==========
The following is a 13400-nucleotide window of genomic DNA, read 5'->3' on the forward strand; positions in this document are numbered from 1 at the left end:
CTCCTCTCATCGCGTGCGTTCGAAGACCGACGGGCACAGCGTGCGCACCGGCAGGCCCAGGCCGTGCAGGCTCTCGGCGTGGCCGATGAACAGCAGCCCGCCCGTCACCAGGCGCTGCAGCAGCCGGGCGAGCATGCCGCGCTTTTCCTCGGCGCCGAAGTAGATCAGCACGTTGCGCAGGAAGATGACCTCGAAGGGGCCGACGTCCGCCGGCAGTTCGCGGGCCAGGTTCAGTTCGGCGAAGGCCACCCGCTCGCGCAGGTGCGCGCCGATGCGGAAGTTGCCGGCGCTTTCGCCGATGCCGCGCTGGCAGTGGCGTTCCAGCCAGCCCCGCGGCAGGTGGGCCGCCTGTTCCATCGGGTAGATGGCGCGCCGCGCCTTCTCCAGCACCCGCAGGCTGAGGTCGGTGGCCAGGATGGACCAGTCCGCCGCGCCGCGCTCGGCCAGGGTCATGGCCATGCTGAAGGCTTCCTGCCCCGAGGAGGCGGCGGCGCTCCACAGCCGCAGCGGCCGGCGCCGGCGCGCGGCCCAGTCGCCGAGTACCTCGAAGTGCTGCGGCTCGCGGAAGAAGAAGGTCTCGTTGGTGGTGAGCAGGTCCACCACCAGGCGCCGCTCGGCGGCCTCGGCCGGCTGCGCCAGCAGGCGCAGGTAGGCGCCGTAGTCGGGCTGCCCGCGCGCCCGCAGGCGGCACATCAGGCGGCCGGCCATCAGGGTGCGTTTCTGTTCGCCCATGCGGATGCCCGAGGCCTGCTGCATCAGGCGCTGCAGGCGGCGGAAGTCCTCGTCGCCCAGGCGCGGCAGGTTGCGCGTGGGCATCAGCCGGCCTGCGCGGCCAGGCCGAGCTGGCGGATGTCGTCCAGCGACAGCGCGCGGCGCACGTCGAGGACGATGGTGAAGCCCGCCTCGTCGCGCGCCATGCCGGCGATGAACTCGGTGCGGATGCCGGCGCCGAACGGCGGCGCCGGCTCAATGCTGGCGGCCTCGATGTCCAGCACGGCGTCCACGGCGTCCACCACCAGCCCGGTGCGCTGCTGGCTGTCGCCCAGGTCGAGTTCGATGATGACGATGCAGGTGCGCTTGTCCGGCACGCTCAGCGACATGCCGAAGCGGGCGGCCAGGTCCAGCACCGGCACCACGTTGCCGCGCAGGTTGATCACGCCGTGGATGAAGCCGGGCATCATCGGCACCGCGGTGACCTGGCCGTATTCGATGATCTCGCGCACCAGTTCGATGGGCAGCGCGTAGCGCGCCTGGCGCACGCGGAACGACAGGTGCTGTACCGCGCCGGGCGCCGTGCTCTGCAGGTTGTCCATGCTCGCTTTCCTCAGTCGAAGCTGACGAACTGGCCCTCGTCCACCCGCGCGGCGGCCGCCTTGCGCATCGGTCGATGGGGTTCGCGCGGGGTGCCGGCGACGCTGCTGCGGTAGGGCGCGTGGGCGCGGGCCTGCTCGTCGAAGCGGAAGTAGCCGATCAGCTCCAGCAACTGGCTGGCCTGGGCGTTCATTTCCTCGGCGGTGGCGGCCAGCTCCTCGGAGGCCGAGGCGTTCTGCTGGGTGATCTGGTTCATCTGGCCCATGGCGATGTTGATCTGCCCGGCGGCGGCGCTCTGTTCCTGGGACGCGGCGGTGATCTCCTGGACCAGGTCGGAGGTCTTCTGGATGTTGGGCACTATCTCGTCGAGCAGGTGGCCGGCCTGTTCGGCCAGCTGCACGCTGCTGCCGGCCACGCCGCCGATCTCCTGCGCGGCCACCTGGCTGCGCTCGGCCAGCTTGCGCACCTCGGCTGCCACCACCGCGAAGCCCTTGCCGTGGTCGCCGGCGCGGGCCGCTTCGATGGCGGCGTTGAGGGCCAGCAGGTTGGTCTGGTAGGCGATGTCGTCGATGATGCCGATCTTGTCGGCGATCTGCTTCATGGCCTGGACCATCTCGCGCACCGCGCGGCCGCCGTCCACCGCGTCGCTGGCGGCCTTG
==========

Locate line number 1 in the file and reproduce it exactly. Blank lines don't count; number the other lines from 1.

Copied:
The following is a 13400-nucleotide window of genomic DNA, read 5'->3' on the forward strand; positions in this document are numbered from 1 at the left end: